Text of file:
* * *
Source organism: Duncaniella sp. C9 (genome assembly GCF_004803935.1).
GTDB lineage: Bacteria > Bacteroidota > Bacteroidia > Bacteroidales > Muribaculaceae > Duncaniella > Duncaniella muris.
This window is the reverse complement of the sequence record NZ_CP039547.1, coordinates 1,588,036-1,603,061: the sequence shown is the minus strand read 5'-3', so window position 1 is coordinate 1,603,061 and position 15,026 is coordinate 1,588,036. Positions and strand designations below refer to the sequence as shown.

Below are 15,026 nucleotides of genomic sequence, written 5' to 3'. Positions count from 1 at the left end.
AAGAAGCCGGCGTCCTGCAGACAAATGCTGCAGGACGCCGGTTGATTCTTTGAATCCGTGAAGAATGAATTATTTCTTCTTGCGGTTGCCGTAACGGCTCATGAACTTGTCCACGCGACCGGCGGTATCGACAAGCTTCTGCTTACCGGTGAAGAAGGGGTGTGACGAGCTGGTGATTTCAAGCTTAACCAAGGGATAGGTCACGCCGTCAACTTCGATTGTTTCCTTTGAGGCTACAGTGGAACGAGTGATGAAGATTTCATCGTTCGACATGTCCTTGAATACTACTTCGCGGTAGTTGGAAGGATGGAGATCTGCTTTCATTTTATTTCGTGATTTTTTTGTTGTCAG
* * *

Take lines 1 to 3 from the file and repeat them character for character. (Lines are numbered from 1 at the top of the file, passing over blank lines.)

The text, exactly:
Source organism: Duncaniella sp. C9 (genome assembly GCF_004803935.1).
GTDB lineage: Bacteria > Bacteroidota > Bacteroidia > Bacteroidales > Muribaculaceae > Duncaniella > Duncaniella muris.
This window is the reverse complement of the sequence record NZ_CP039547.1, coordinates 1,588,036-1,603,061: the sequence shown is the minus strand read 5'-3', so window position 1 is coordinate 1,603,061 and position 15,026 is coordinate 1,588,036. Positions and strand designations below refer to the sequence as shown.